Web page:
In a few days, we Crux-sters will list some favorite books for Christmas gifts. In my category — spirituality — here’s an early recommendation: “The Holy Longing, The Search for a Christian Spirituality” by Catholic priest Ronald Rolheiser.

I mentioned this book before when I reprinted the evocative Johann Wolfgang Von Goethe poem, “The Holy Longing,” which inspired Rolheiser and with which he begins this book. He says a friend asked him to write something “that I can give to my adult children to explain why I still believe in God and why I still go to church — and that I can read on days when I am no longer sure why I believe or go to church.”

Rolheiser has succeeded beautifully, in no small part because, as his friend requested, he addresses both the devout, who never or rarely doubt, and those who doubt and struggle daily.

He speaks to the peaceful and serene few, but also to the rest of us who want to hold onto and deepen our faith. But we’re distracted or overwhelmed, frustrated, fed up, turned off, or pushed away.

“Everyone has to have a spirituality and everyone does have one, either a life-giving one or a destructive one,” he writes, and then shows us how to achieve the former.

There are four essential, non-negotiable pillars on the Rolheiser path to Christian spirituality:

Attention to private prayer and morality.

A life attuned to social justice.

Engagement in community worship — not just going to church from time to time, but committing to a community.

And fourth, something we don’t hear much about: keeping a “mellow heart and spirit.” No anger or bitterness or self-righteousness. No obsession with rules. “Becoming like Jesus is as much about having a relaxed and joyful heart as it is about believing and doing the right thing, as much about proper energy as about proper truth,” Rolheiser says.

But both liberal and conservative Catholics often ignore this fourth pillar, “rationalizing that our causes are so urgent, we are so wounded, and our world is so bad that, in our situation, anger and bitterness are justified.” Well, we’re wrong, he says. “The wrong God is both the God of the contemporary right and the contemporary left, that is, the God who is as wired, bitter, anxious, workaholic, neurotic, and unhappy as we are.”

All four pillars are needed for a complete Christianity, Rolheiser argues. Take one pillar away, the edifice falls.

Social justice without private prayer or private morality? Off the rails.

Private prayer and private morality, but no justice for the poor? Will not work.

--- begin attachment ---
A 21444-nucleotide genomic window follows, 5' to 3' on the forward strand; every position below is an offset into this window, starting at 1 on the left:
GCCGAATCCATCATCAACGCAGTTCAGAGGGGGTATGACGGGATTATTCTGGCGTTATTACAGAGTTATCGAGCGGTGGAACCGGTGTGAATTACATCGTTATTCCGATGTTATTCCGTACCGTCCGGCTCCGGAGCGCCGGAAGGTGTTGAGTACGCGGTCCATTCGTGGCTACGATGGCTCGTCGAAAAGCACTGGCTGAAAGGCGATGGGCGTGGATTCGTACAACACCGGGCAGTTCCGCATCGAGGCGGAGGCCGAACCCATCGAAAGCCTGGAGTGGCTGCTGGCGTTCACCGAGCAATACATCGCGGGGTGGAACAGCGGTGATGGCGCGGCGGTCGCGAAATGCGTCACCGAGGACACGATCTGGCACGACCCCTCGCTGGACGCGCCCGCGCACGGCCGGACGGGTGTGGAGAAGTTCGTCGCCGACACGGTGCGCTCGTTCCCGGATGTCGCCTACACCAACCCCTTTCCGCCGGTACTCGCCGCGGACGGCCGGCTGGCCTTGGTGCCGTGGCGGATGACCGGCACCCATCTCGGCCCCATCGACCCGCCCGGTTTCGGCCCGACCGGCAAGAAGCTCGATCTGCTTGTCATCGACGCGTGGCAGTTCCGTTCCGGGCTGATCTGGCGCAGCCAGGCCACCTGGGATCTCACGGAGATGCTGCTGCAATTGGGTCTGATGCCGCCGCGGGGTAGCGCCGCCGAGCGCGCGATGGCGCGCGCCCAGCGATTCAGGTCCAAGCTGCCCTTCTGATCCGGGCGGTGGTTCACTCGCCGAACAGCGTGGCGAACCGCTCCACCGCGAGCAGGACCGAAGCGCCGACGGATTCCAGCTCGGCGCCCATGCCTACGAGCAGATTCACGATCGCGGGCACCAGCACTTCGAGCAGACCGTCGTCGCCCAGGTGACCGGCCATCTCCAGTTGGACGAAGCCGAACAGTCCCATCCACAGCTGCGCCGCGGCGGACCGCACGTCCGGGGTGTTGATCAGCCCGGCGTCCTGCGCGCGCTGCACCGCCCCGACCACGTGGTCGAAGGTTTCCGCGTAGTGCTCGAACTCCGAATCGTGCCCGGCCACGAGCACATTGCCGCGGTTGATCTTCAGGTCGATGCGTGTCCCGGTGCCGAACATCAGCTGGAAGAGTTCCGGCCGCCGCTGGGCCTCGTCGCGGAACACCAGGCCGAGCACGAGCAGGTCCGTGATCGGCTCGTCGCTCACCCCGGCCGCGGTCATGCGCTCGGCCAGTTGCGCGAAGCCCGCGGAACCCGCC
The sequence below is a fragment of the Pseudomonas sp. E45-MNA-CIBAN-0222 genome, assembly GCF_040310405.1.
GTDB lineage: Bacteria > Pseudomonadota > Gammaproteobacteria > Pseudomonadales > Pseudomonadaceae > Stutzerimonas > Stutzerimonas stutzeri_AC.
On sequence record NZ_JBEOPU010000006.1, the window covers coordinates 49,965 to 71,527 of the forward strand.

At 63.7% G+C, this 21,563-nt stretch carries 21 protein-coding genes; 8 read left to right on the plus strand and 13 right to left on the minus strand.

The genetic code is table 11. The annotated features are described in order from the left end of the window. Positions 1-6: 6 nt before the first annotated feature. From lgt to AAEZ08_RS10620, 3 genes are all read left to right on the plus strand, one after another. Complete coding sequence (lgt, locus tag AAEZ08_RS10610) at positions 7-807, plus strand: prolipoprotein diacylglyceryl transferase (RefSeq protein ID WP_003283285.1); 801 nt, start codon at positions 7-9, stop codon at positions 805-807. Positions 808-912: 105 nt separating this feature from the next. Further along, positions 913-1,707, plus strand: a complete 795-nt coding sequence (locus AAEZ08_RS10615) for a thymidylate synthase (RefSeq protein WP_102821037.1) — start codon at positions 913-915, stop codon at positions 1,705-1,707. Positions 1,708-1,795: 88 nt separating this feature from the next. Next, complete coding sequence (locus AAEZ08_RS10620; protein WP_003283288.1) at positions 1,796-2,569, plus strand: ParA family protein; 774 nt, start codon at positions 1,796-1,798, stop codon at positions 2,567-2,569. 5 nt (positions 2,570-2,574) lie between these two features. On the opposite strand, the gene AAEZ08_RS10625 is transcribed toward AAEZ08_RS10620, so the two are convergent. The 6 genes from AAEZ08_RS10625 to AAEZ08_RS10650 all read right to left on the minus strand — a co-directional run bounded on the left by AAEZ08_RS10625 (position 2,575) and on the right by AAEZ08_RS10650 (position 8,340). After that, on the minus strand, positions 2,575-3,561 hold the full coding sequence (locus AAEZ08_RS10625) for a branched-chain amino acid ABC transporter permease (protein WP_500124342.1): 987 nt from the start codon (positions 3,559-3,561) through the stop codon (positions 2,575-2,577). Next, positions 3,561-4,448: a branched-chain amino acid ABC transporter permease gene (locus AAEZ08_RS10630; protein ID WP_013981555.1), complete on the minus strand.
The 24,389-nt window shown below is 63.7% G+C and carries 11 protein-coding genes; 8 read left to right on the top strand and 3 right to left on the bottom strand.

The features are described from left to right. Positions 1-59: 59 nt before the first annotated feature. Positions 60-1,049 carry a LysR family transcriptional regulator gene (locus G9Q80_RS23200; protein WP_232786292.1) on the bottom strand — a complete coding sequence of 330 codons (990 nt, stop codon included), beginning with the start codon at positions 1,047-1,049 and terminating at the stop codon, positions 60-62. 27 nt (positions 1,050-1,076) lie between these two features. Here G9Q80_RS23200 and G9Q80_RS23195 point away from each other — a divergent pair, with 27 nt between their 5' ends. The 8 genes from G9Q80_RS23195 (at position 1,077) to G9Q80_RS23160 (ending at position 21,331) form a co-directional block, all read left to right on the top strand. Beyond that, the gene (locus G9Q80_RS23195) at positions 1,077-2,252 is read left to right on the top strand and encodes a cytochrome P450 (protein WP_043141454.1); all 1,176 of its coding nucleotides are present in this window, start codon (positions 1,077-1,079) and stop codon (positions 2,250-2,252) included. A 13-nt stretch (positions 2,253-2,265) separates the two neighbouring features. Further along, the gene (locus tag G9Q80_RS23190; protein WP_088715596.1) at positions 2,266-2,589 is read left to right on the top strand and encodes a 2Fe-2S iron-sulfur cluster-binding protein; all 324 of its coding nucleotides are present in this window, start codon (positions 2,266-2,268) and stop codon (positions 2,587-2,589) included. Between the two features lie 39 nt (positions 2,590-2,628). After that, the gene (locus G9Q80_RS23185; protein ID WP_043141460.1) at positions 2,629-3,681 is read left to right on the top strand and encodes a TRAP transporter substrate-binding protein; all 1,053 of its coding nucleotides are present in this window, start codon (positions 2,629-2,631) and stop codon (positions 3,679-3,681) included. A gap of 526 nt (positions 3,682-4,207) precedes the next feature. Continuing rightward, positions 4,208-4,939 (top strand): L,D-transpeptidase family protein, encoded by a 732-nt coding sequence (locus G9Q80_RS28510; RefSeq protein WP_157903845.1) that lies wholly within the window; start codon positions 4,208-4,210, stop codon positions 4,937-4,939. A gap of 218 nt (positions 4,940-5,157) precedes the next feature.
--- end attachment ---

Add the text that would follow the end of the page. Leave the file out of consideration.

“In the Christian scriptures, one in every ten lines deals directly with the physically poor and the call from God for us to respond to them. In the Gospel of Luke, that becomes every sixth line, and in the epistle of James, that commission is there, in one form or another, every fifth line.”

And as for Church commitment, Rolheiser says that many of us today “want God, but we don’t want Church.” We are “spiritual,” but not religious. Organized religion? Too authoritative, too backward, too corrupt, too whatever. We are constant critics of Catholicism.

I get that. I am one.

But here is Rolheiser’s clear-eyed rationale for why we should get on board with the Church nonetheless. Community matters. Moreover, “to be connected with the Church is to be associated with scoundrels, warmongers, fakes, child-molesters, murderers, adulterers, and hypocrites of every description.”

Yet at the same time, the Church “identifies you with saints and the finest persons of heroic soul within every time, country, race, and gender. To be a member of the Church is to carry the mantle of both the worst sin and the finest heroism of soul,” he says, “because the Church always looks exactly as it looked at the original crucifixion, God hung among thieves.”

Rolheiser also includes a chapter on the spirituality of sexuality — something, again, we don’t hear much about, particularly from priests. But Christian sexuality, he says, “is a beautiful, good, extremely powerful sacred energy given us by God and experienced in every cell of our being as an irrepressible urge to overcome our incompleteness, to move toward unity and consummation with that which is beyond us,” he says. “Indeed, some theologians see in sexual encounter a foretaste of the eternal life of heaven and many of the classical mystics use the image of sexual encounter to describe our ultimate union with God and creation.”

Okay then — something to look forward to.

“The Holy Longing,” published in 1999, became a mega-hit and remains for many a classic on spirituality. Rolheiser surely knows how to write. And he is filled with wisdom.